In literary circles, admirers of great books often use words like “brilliant” and “extraordinary” when milder words would do. But when it comes to Idaho author Anthony Doerr, superlatives are sometimes inadequate, and exceptions must be made.
Like his newest novel due out this September, “Cloud Cuckoo Land,” there is nothing ordinary about Tony Doerr. With a knockout smile and a sunny energy on the streets of his hometown of Boise, he looks a typical local dad in outdoorsy clothes and a baseball cap. But beneath that Idaho Guy presentation is a man with a creativity so unique, his stories take us places no one but Doerr could have imagined.
When he was awarded the 2015 Pulitzer Prize for his second novel “All The Light We Cannot See,” Doerr was already several years into writing “Cloud Cuckoo Land,” which required extensive research.
Doerr describes “Cloud Cuckoo Land” as a perfect paradise in the sky, created by birds from all over the world. The name comes from Greek playwright Aristophanes’ 414 BC drama, “The Birds.” Taking his inspiration from the play, Doerr has opened each section of his book with a fictional ancient comic text by Greek philosopher Diogenes about a shepherd who travels to such a place.
The story begins in the near future, when a 14-year-old girl, Konstance, on the space vessel Argos finds and preserves the Diogenes manuscript with its story of Cloud Cuckoo Land. The story then takes a leap backward to 15th century Constantinople, when the ancient manuscript was first unearthed—and saved from destruction—also by a child. From there, the shepherd’s fable about building a perfect city in the sky travels through 900 years until we have seen the story’s influence on humankind. The smooth, swinging rhythm of Doerr’s writing takes the reader through the changes in eras and locales with ease and clarity.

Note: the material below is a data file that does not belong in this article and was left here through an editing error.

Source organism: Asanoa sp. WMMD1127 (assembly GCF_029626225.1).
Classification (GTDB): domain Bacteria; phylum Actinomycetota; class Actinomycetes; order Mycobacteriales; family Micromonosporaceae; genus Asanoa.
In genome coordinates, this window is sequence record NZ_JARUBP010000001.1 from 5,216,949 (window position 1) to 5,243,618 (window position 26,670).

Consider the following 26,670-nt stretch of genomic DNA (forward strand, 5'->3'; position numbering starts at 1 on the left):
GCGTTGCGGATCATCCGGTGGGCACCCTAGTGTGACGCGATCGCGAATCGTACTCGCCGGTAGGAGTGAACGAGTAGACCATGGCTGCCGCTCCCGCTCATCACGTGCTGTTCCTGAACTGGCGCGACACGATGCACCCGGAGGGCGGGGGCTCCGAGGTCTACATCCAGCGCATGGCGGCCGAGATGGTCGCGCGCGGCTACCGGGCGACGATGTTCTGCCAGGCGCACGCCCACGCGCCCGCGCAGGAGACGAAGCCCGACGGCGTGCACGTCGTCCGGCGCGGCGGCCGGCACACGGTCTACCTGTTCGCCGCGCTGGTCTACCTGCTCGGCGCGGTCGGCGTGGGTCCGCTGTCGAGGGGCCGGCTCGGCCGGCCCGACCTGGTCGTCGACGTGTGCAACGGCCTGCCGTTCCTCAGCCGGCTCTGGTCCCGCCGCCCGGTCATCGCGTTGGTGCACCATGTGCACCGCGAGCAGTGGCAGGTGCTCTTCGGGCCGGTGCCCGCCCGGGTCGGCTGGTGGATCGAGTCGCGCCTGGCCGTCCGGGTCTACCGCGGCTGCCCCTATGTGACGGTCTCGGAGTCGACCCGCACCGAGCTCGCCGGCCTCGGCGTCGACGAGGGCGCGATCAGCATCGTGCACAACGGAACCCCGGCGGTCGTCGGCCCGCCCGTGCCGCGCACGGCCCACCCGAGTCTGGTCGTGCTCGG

“Cloud Cuckoo Land” features five main characters: Anna, enslaved in an embroidery house in 15th century Constantinople, rebels against conformity and wants to learn to read. Omeir is an oxherd in Bulgaria forced into the army; his and Anna’s stories will begin to intersect. Twenty-first century Lakeport, Idaho is the home of a boy named Seymour who tries to save a forest he loves from housing development construction. As more environmental threats emerge, he becomes a violent radical who runs up against 86-year-old Zeno, who is perpetually translating Diogenes’ fable of Cloud Cuckoo Land. And Konstance, traveling through space—while moving backwards in time—on the Argos, finds the story in a vast library from which she can’t escape and strives to understand the meaning of Cloud Cuckoo Land.
Each character suffers during their quest to save the story. Asked about this compelling theme, Doerr said, “Stewardship … telling about the trauma that each of these characters experience to save the silly story of the shepherd … what is it we want to preserve? In the beginning of writing the book, I wrote something about the O’Farrell cabin (a 19th-century home of impoverished Idahoans, which still stands in downtown Boise) and imagined a woman raising six kids in that tiny space … and what the preservationists have gone through to save it. Think of the people who have worked to preserve it because they feel it’s important. I wanted to dramatize that.”
When asked why different cultures have fables about moving to places, sometimes far away, to find something better, Doerr said, “For the great bulk of human history, people lived their whole lives and never understood the scope of our planet, or even of the continent they lived on. How big it was, how far it went, no one knew. Geography was indivisible from story, and for non-nomadic peoples, walls represented clear dividing lines. Inside was Us; outside was Them. So, of course, stories about what happened in places outside your city walls would take on immense, magnetic power.”
“Secondly, and similarly,” Doerr continued, “it’s important to remember that before the inventions of the zeppelin and the airplane, in places without mountains, birds could immediately gain views of the landscape that we humans could only reach through imagination. So, birds were often imbued with extra significance, because they could gain perspective over places, and move across distances, that we earthbound humans only could in dreams and fables. So, maybe that’s why we often told stories about people turning into birds, and traveling to magical, distant places.”
In his official biography Doerr said he had two goals for the novel: to embrace the full range of contemporary and historical meanings of the phrase “Cloud Cuckoo Land,” from “a beautiful utopia where there is no suffering, to an absurd and over-optimistic fantasy.” But just as important is the message of stewardship. “If I can tell a story about characters preserving things that are important,” said Doerr, “then maybe I can inspire readers to do the same.”
“Cloud Cuckoo Land” is an ambitious novel, one that transcends the boundaries of time and space to leave readers transformed and, more importantly, hopeful about our shared human experience. As one of the characters in the novel says, “Open this to learn what will amaze you.”